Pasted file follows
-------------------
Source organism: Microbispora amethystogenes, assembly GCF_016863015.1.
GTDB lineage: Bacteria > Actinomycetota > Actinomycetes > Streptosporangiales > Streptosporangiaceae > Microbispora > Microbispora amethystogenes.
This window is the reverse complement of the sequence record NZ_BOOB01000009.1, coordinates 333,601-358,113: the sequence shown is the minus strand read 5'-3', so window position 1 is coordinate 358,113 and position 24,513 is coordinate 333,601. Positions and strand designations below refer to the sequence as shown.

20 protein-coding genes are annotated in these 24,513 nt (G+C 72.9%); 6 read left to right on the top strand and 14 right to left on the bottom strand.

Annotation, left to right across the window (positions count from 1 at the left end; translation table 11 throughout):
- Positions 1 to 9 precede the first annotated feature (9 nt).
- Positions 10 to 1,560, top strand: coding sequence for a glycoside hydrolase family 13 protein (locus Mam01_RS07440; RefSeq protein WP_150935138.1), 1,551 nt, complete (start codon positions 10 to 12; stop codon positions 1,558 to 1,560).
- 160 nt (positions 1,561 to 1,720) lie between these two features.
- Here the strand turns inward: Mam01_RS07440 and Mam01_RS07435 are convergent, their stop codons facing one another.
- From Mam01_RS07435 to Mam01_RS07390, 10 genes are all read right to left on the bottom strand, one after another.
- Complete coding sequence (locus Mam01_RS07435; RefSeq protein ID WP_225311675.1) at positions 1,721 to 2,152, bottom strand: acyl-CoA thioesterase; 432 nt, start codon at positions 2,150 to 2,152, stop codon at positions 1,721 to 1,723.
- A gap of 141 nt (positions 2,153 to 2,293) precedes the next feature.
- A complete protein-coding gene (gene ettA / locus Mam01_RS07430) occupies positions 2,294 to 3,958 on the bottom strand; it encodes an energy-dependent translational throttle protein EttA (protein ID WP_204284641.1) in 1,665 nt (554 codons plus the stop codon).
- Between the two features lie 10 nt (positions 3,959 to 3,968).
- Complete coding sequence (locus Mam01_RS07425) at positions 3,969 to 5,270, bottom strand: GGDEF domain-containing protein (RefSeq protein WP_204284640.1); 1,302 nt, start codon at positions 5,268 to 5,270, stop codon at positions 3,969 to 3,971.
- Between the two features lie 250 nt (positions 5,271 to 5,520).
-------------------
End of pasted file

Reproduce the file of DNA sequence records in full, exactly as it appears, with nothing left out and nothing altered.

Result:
Source organism: Microbispora amethystogenes, assembly GCF_016863015.1.
GTDB lineage: Bacteria > Actinomycetota > Actinomycetes > Streptosporangiales > Streptosporangiaceae > Microbispora > Microbispora amethystogenes.
This window is the reverse complement of the sequence record NZ_BOOB01000009.1, coordinates 333,601-358,113: the sequence shown is the minus strand read 5'-3', so window position 1 is coordinate 358,113 and position 24,513 is coordinate 333,601. Positions and strand designations below refer to the sequence as shown.

20 protein-coding genes are annotated in these 24,513 nt (G+C 72.9%); 6 read left to right on the top strand and 14 right to left on the bottom strand.

Annotation, left to right across the window (positions count from 1 at the left end; translation table 11 throughout):
- Positions 1 to 9 precede the first annotated feature (9 nt).
- Positions 10 to 1,560, top strand: coding sequence for a glycoside hydrolase family 13 protein (locus Mam01_RS07440; RefSeq protein WP_150935138.1), 1,551 nt, complete (start codon positions 10 to 12; stop codon positions 1,558 to 1,560).
- 160 nt (positions 1,561 to 1,720) lie between these two features.
- Here the strand turns inward: Mam01_RS07440 and Mam01_RS07435 are convergent, their stop codons facing one another.
- From Mam01_RS07435 to Mam01_RS07390, 10 genes are all read right to left on the bottom strand, one after another.
- Complete coding sequence (locus Mam01_RS07435; RefSeq protein ID WP_225311675.1) at positions 1,721 to 2,152, bottom strand: acyl-CoA thioesterase; 432 nt, start codon at positions 2,150 to 2,152, stop codon at positions 1,721 to 1,723.
- A gap of 141 nt (positions 2,153 to 2,293) precedes the next feature.
- A complete protein-coding gene (gene ettA / locus Mam01_RS07430) occupies positions 2,294 to 3,958 on the bottom strand; it encodes an energy-dependent translational throttle protein EttA (protein ID WP_204284641.1) in 1,665 nt (554 codons plus the stop codon).
- Between the two features lie 10 nt (positions 3,959 to 3,968).
- Complete coding sequence (locus Mam01_RS07425) at positions 3,969 to 5,270, bottom strand: GGDEF domain-containing protein (RefSeq protein WP_204284640.1); 1,302 nt, start codon at positions 5,268 to 5,270, stop codon at positions 3,969 to 3,971.
- Between the two features lie 250 nt (positions 5,271 to 5,520).